While contractors have used concrete as a construction material since Roman times, it has mainly been used for structural integrity, rather than aesthetics. This is particularly true in flooring, where wood, carpet and tile have been a flooring staple for residential and commercial buildings for years. However, more recently, customers are requesting polished concrete floors to achieve a minimalist and contemporary appearance. Its durability makes concrete a great, low maintenance flooring choice for high traffic environments, such as commercial and industrial spaces. Concrete floors also offer additional benefits, such as creating a reflective floor surface that increases natural light in the building, reducing energy usage. 


Get to the Substrate

Every concrete floor is different, so when approaching a new job, contractors should take the time to understand the customer’s individual requirements and desired finish. Visiting the site before the work begins enables contractors to review the existing floor to see the type and condition of the current floor covering, the adhesive bonding the covering to the substrate, and the quality of the concrete underneath. 

This initial visit to the site gives contractors an opportunity to remove a small area of floor covering to understand the work they’ll need to complete to help them manage the expectations of the customer. The final finish of polished concrete flooring is heavily dependent on the condition of the concrete at the start of a project, so contractors should highlight any issues that could negatively impact the final product, such as cracking, at an early stage. 

Once they’ve determined the size of the project and the condition of the floor, contractors can begin removal of the existing covering. Floor scrapers will remove material and adhesive quickly and efficiently — the size and requirements of the job will determine which machine and blades are best to use. Ride-on floor scrapers are suitable for heavy goods removal in rooms with large floorplans, whereas walk-behinds are more suited to smaller rooms or confined spaces to remove soft goods such as carpet. 


Concrete surface profile

Once contractors reveal the substrate, they can determine the condition of the concrete and its surface profile to determine how to prepare and polish the material. 

Concrete surface profile (CSP) is a standardized measure for the roughness of a surface defined by the International Concrete Repair Institute (ICRI). To understand CSP, think of the concrete surface as a landscape with mountains, where the CSP indicates the average distance between the highest peaks and the lowest valleys. This measure ranges from one to nine ― the higher the number, the rougher the surface.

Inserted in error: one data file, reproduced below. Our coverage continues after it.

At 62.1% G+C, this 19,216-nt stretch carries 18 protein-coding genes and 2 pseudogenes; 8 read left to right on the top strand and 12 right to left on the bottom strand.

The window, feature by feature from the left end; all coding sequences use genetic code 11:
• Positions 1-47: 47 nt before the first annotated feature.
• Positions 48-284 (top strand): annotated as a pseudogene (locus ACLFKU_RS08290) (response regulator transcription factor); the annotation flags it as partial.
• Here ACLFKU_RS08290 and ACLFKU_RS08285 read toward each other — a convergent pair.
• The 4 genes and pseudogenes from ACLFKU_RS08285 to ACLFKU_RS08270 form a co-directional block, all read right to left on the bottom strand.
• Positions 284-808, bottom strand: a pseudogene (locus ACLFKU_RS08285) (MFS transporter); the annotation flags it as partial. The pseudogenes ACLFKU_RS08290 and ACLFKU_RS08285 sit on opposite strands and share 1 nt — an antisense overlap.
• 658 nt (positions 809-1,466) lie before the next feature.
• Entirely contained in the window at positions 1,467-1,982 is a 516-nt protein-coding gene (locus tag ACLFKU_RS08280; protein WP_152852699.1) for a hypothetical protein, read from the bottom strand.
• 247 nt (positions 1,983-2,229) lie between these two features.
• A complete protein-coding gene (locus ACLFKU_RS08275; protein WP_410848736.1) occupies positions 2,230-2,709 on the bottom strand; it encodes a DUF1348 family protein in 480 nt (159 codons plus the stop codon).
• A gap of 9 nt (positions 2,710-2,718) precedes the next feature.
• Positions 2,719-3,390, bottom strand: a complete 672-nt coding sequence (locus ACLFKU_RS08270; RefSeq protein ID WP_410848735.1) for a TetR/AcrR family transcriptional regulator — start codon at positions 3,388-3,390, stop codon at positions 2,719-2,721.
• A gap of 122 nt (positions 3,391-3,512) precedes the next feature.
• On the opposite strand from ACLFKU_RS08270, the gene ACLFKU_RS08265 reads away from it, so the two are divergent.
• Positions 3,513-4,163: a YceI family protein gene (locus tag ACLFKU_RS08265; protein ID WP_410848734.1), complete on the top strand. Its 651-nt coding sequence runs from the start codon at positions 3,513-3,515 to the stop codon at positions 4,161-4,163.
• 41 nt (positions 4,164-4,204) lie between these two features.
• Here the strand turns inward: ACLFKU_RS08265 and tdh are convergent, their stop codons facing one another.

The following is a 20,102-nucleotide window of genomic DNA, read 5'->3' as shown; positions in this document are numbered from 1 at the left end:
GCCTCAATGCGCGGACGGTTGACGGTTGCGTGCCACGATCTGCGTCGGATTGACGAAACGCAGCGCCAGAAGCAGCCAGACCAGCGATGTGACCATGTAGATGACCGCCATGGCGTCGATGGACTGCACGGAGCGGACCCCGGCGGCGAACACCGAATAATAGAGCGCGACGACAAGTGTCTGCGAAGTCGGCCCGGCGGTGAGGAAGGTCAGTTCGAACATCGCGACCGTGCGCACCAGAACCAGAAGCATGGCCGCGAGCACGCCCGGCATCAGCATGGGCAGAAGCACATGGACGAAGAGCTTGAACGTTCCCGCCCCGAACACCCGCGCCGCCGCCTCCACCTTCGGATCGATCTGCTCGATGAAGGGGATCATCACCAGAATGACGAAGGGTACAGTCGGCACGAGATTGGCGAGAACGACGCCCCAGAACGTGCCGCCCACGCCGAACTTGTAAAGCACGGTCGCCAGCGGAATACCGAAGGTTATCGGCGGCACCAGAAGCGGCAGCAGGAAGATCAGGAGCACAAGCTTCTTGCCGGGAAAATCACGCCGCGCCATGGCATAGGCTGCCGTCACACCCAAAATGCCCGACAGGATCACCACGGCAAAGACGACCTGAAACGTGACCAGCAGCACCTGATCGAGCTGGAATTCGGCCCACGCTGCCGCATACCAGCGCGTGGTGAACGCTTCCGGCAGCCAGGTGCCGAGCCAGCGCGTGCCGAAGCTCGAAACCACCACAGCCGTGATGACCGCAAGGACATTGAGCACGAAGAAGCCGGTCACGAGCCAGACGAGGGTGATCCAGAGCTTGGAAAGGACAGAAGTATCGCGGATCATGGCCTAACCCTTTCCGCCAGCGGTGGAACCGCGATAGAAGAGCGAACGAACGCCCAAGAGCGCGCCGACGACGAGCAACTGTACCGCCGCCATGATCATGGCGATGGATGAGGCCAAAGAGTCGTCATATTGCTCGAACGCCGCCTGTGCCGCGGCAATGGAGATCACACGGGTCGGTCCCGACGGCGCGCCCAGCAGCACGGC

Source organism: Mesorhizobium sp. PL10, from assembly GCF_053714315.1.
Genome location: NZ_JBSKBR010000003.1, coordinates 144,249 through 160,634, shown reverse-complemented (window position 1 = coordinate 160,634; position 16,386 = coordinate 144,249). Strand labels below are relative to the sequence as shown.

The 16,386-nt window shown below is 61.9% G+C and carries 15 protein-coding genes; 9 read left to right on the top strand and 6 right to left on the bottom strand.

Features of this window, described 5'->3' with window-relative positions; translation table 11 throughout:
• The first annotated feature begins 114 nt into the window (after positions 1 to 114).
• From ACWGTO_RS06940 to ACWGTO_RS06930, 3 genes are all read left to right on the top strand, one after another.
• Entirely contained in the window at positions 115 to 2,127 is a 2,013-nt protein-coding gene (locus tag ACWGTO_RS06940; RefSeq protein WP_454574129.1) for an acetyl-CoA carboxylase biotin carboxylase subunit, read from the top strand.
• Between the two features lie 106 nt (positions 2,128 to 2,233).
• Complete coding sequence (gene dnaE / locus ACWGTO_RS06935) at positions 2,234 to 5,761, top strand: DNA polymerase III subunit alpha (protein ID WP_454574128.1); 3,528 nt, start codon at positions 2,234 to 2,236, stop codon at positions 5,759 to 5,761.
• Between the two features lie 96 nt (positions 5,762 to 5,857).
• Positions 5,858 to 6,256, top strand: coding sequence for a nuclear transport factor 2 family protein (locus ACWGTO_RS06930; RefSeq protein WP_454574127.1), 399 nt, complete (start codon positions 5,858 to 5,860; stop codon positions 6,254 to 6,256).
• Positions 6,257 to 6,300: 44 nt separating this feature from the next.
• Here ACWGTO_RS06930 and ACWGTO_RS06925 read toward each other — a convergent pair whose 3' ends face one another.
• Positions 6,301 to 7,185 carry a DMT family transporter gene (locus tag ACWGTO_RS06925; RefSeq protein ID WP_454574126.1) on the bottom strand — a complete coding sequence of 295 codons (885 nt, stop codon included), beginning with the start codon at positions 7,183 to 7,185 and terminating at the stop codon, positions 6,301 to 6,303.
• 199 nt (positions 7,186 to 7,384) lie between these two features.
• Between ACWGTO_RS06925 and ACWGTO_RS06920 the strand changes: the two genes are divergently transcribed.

Depending on its original versus desired CSP, concrete may require a simple polishing of the top surface, or a deeper grinding that reveals the aggregate stones. When revealing the aggregate, the type, distribution and colors in the mix can vary. Hand grinding a small sample area early into the job will give a good indication of the finished result. Evident cracks can be left and stabilized or filled and color matched for a more uniform result. 

When choosing a machine for concrete profiling, contractors commonly choose between shot blasters and scarifiers. In this application, contractors should consider how these techniques impact the concrete, for example a shot blaster will leave marks that are difficult to remove. Scarifiers — cutters loosely fitted on lateral shafts and placed inside a drum housing — could be a better option. Once a scarifier is switched on, the drum rotates to generate centrifugal force, which throws the cutter at the surface, causing a mechanical cutting action. Like with shot blasters, dust and contaminants are moved to a dust collector and only heavier debris might remain on the floor. 


Grinding and Polishing

After profiling the concrete, contractors can move on to grinding and polishing to achieve the desired finish. 

Depending on the job, contractors can pick from a single headed disc or planetary grinder. The former performs a multitude of tasks, from light texturing to opening the pores of the surface or removing paints and thin coatings. Planetary grinders are equipped with three grinding plates, which ensures that the grinding head will always follow the floor to give the best possible result. 

Once they’ve selected a machine, contractors can look into diamond tooling. When beginning to grind down the concrete, it is best to select a tool with a higher grit. From there, contractors can gradually reduce the size of the scratches as they get closer to the desired result before moving to polishing. 

Concrete acts like a sponge and, when left untreated, can stain easily. To prevent this, contractors must densify the top layer of the concrete once polished. This is a vital step in grinding and polishing because it will harden the surface and protect it from stains, slowing the degradation of the concrete. 

The durability of concrete means that it can resist erosion, weathering and more with little maintenance — enabling structures built thousands of years ago to remain standing today. While concrete continues to be a great choice for construction, it is also becoming more of a popular choice for interior design. By taking the time to efficiently remove existing floor coverings and profiling the substrate, contractors can deliver a floor that showcases the beauty of this versatile material. 

Need advice on choosing the right machine for your next surface preparation job? Contact the experts at National Flooring Equipment by visiting nationalequipmentdirect.com.